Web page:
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Earth Planets Space, Vol. 64 (No. 10), pp. 799-816, 2012
doi:10.5047/eps.2011.08.002

Tsunami-induced coastal change: scenario studies for Painan, West Sumatra, Indonesia

Linlin Li1, Zhenhua Huang1,2, Qiang Qiu1, Danny H. Natawidjaja3, and Kerry Sieh1

1Earth Observatory of Singapore, Nanyang Technological University, Singapore
2School of Civil and Environmental Engineering, Nanyang Technological University, Singapore
3Research Center for Geotechnology, Indonesian Institute of Sciences (LIPI), Bandung, Indonesia

(Received October 31, 2010; Revised May 29, 2011; Accepted August 2, 2011; Online published October 24, 2012)

Abstract: There exists a high probability of a great earthquake rupture along the subduction megathrust under the Mentawai Islands of West Sumatra in the near future. Six rupture models were used to assess the tsunami inundation and the accompanying sediment movement in Painan, West Sumatra, Indonesia. According to a worst scenario, the potential tsunami might hit the coast of Painan about 26 minutes after the rupture and the entire city could be inundated with a maximum inundation depth of about 7 m. Severe erosion may also occur in the near-shore region. Two scenarios, one scenario with a positive leading wave and the other with a negative leading wave, were selected to simulate the tsunami-induced morphological changes. A positive leading wave would cause severe erosion in the shoreline area and a large sandbar in the offshore area adjacent to the shoreline; a small amount of sediment could be deposited in the city area; a negative leading wave could cause moderate erosion in the further offshore area due to the strong retreating wave front, an offshore sandbar could form in the bay area, while no noticeable large area of sand deposit could be found in the city area. The difference in the erosion and deposition patterns between these two scenarios provides very helpful information in the investigation of historical tsunamis through tsunami deposits.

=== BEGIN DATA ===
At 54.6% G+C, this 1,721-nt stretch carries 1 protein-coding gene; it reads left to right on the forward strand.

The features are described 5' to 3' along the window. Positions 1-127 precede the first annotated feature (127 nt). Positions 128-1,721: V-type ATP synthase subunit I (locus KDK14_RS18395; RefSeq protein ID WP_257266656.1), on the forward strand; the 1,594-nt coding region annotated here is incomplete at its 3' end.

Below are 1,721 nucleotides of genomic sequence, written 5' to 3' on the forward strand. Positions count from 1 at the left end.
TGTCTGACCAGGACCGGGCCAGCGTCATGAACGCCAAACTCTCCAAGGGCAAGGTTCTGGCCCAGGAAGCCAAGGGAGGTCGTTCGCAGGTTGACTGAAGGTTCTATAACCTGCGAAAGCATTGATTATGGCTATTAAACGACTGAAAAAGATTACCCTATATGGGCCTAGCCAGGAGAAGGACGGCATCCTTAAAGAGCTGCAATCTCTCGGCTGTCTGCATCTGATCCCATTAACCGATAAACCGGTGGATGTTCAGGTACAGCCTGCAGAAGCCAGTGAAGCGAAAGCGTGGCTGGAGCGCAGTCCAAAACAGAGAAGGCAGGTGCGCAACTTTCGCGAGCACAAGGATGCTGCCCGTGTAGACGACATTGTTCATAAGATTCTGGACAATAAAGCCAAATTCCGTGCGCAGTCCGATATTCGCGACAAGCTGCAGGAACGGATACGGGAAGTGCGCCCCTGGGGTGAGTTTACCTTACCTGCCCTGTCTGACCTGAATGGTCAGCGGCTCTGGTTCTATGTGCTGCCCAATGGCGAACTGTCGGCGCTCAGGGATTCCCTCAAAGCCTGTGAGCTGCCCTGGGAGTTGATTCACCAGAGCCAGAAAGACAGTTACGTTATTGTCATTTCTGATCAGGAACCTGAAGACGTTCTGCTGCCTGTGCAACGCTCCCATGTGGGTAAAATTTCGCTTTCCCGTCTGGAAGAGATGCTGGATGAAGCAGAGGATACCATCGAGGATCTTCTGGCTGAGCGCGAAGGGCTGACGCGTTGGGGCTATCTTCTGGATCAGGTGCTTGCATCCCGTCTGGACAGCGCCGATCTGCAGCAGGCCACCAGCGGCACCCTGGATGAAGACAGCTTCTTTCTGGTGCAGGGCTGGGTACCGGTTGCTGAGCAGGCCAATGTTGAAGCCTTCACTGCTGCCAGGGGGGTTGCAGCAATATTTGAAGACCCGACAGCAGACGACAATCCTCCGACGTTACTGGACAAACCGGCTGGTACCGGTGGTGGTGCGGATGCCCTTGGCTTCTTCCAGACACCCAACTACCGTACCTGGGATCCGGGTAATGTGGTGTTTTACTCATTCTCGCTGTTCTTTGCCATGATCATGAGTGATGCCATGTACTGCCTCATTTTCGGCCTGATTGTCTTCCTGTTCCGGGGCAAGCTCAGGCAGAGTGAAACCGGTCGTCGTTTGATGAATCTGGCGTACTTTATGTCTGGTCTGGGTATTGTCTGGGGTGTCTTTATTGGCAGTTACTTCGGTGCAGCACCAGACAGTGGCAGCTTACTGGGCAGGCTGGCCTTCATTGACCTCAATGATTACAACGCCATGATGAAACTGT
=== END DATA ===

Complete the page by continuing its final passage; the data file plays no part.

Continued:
Key words: Coastal erosion, tsunami inundation, shoreline changes, sediment transport, West Sumatra megathrust.


Corresponding author E-mail: zhhuang@ntu.edu.sg


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